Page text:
Flight MH370 'could have been shot down by missile by accident', new book claims

The doomed Malaysia Airlines flight MH370 may have been shot down from the sky, according to a new book.

The mystery surrounds the flight before it disappeared on March 8, 2014 with 239 people on board and crashed into the sea.

MH370 was flying from Kuala Lumpur to Beijing when it turned and disappeared from the radar.

Two major underwater searches have shed little light, and one of the leading theories was the mass murder-suicide by pilot Zaharie Ahmad Shah.

Other reports suggest the plane made a U-turn less than an hour after its planned route before crashing into the ocean.

Debris was discovered on the French island of Reunion, on the coasts of Tanzania and Mozambique, and on the shores of Madagascar.

However, after a lengthy investigation, the author of a new book suggests that the Boeing-777 could have been shot down by a “fighter jet, missile, or new laser-guided weapons system that was being tested in the region at the time.”

Author and investigative journalist Florence de Changy claims the flight did not turn around.

She claims the plane stayed on course for an additional 80 minutes until 2:40 a.m. before crashing into the Gulf of Thailand near Vietnam.

In her book The Disappearing Act: The Impossible Case Of MH370 She claims the plane was carrying illegal cargo and that the crew contacted Vietnamese air traffic control before the crash.

she said The sun : “At that time a new laser weapon system was being tested.

Debris has been found on the coast of Reunion Island

Grace Subathirai Nathan, daughter of MH370 passenger Anne Daisy, shows a serial number of debris found in Madagascar, believed to have come from flight MH370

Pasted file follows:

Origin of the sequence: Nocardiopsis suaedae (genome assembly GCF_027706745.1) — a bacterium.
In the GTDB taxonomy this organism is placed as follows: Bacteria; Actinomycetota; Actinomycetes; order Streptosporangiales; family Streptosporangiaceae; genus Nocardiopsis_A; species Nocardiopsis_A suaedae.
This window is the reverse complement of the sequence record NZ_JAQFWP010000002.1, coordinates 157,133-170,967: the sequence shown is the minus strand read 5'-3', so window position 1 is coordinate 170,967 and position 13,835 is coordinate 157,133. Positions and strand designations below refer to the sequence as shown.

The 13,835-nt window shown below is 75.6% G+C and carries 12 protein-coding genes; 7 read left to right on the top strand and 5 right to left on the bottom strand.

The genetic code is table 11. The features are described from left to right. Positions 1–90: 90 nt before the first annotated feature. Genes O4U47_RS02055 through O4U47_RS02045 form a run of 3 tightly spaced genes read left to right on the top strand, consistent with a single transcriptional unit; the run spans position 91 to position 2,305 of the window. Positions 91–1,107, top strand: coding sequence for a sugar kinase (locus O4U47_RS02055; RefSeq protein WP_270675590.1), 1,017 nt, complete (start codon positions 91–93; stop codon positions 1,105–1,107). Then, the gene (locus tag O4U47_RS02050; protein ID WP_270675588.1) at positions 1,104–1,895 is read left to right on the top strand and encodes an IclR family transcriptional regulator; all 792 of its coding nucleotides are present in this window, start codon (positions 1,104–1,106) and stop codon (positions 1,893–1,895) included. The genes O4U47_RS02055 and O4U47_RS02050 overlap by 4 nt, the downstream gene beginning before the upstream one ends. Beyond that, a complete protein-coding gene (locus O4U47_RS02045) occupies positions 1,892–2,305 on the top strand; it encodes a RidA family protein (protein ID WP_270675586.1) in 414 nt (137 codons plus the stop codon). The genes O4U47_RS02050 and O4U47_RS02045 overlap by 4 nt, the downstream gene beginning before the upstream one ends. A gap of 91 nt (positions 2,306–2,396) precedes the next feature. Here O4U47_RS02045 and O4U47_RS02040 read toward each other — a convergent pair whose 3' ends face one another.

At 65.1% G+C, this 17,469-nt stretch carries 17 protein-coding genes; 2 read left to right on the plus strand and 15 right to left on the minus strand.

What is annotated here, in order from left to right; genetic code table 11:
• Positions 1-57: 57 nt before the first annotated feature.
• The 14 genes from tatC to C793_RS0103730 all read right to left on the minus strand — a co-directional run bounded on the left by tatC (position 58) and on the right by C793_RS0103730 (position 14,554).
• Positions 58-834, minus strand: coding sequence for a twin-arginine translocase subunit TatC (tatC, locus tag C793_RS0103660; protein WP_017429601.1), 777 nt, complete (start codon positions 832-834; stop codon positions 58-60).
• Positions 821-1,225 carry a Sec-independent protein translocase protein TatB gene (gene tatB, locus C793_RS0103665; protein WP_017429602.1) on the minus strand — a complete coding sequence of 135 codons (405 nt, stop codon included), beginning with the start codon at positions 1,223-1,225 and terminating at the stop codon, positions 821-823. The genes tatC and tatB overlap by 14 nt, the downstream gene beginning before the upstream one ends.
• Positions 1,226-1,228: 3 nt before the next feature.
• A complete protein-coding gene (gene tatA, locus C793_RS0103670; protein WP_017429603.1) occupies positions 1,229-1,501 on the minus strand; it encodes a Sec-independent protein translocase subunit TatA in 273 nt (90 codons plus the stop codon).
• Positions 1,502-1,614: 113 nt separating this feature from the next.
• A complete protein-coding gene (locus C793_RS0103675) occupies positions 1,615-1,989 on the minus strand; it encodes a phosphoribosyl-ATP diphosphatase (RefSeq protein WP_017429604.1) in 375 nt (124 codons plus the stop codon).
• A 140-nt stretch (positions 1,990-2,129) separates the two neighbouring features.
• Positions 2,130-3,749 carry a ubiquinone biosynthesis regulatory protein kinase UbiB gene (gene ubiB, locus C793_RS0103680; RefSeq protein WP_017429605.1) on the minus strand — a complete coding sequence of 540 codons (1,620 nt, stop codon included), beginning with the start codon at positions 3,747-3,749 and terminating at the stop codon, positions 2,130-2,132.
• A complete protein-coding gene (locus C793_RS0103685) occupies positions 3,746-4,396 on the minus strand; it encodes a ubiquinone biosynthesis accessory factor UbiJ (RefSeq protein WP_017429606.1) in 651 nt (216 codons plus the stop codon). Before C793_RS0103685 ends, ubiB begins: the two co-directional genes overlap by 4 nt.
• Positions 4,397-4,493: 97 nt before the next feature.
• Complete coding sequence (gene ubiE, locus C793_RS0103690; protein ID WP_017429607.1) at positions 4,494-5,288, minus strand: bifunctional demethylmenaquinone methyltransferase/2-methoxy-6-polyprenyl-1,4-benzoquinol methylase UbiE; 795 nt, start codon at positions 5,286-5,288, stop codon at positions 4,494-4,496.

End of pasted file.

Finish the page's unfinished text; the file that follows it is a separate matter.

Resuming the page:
“The downing could have been a mistake or a last resort to keep the plane’s special cargo from falling into the wrong hands.”

De Changy’s theory points to a catastrophe in North Vietnam around 2:45 a.m.

Intelligence sources reported that two U.S. radar planes made contact with MH370 between 1:21 p.m. and 2:25 a.m.

A third plane reportedly made contact at 1:30 a.m. before the crew of MH370 spoke to air traffic control in Ho Chi Minh City, Vietnam at 237 a.m. to announce the landing of the Plance.

Shortly thereafter, a Mayday message was posted stating they must make an emergency landing, the book says the cabin is falling apart.

The author also spoke to Peter Chong, a friend of the MH370 pilot, who was on a Malaysian Airline flight over the Gulf of Thailand a few days after the crash.

He claims the crew told him to look at the wreck “on your left” where he saw a “well-lit area” with searches in progress.

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